11
\$\begingroup\$

The 5th Edition adventure Waterdeep: Dragon Heist is an urban style adventure based in a very large city. While the adventure itself is good and provides a lot of resources in the city, it is lacking in detail that helps the DM bring the city to life. Similarly Waterdeep: Dungeon of the Mad Mage, while a dungeon crawl, does expect that players will spend some time in the city between delves into Undermountain.

For example it gives no detail on the placement of many of the buildings it references in the adventure, leaving them up to the DM to place. This places a large burden on the DM to come up with placement for things like taverns, shops and the like on the majority of the streets in Waterdeep (of which there are a lot!).

It also gives no detail on how, or where the sewers in the city run, while having them play an important role in a variety of portions of the adventure.

Are there any resources from other editions which can help fill these gaps?

\$\endgroup\$
  • \$\begingroup\$ I remember someone making a humongous map in photoshop of waterdeep with all building interiors as well. Was probably on Fantasy Ground website but not sure. If i recall it was around 10% complete about 5 years ago. \$\endgroup\$ – Franck Feb 12 at 17:04
11
\$\begingroup\$

Yes, the 3.5e book City of Splendors: Waterdeep has a variety of resources that are useful for a DM running either of the Waterdeep adventures.

  • It has a more in depth history of the city and the city's features.
  • It contains a map of the Waterdeep sewer system which is consistent with the placement of known sewer entrances in Dragon Heist.
  • It provides Ward by Ward maps, with key locations, residences, businesses and taverns noted on them.
  • It fleshes out a number of mini-adventures which could be converted to 5e with some effort
  • It contains more lore on Undermountain to supplement that provided in Dungeon of the Mad Mage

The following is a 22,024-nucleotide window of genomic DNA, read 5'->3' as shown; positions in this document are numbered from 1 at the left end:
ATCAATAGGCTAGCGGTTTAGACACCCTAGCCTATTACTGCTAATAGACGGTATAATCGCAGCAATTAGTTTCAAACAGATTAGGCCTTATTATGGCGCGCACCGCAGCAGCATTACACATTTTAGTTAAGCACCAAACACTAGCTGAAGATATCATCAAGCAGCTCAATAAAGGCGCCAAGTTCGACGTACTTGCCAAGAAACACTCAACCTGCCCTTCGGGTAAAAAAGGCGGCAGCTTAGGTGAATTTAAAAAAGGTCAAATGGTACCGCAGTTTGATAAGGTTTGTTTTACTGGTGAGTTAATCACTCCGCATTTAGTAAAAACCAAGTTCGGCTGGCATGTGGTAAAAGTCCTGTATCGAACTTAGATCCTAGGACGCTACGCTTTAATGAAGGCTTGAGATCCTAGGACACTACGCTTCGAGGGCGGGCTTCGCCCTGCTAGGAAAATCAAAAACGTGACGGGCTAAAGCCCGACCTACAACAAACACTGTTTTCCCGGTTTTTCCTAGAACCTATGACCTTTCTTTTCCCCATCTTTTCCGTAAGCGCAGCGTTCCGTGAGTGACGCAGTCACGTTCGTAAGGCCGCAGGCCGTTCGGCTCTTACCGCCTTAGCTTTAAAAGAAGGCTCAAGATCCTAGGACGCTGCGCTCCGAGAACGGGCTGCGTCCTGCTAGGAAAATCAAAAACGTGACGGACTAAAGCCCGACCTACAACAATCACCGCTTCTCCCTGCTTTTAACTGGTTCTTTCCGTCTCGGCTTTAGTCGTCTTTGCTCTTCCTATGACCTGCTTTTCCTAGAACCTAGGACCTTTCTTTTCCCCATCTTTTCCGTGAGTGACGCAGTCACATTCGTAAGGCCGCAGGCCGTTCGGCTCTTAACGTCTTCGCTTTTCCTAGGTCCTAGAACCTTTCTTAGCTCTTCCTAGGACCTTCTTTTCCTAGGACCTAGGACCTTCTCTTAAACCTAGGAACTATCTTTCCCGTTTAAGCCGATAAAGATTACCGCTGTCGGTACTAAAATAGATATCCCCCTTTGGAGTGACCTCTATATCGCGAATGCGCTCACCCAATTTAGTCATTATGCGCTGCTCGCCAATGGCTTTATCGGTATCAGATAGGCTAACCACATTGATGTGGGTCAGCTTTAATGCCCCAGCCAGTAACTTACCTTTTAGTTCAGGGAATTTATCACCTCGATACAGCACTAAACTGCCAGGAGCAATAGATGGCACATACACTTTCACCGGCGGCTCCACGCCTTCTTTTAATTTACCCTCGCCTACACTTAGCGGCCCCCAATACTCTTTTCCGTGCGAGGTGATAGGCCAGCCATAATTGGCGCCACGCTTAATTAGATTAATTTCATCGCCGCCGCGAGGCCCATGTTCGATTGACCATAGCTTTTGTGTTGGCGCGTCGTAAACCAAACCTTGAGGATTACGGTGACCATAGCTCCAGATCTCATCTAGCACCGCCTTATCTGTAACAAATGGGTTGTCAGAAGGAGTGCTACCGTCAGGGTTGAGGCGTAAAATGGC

• It details some specific magic items and monsters that are Waterdeep specific which have not yet been converted to 5e

The downside is that this book was written for a previous edition, and as such its lore is "out of date" for the current game in some situations (e.g. the open Lord is now a different person, the world has moved on a bit in 100 years, etc.). Additionally, it is not entirely straightforward to convert from previous editions to 5e due to the significant mechanical changes and design decision differences between the various editions.

\$\endgroup\$
  • 3
    \$\begingroup\$ One way to address the out-of-date problem in-game is to present any information you provide to the players from this source as coming from historical documents of some kind within the game. That way at least you have an excuse if you later realize that you need to change something in order to adapt it from 3.5e to 5e. \$\endgroup\$ – Ryan Thompson Feb 12 at 18:51
  • \$\begingroup\$ @RyanThompson that's certainly a good idea. I'll add that into the answer (unless you want to post your own). \$\endgroup\$ – illustro Feb 12 at 21:59
  • \$\begingroup\$ No, go ahead and add it to yours. You can credit me if you like. \$\endgroup\$ – Ryan Thompson Feb 12 at 23:02

Your Answer

By clicking "Post Your Answer", you acknowledge that you have read our updated terms of service, privacy policy and cookie policy, and that your continued use of the website is subject to these policies.

Not the answer you're looking for? Browse other questions tagged or ask your own question.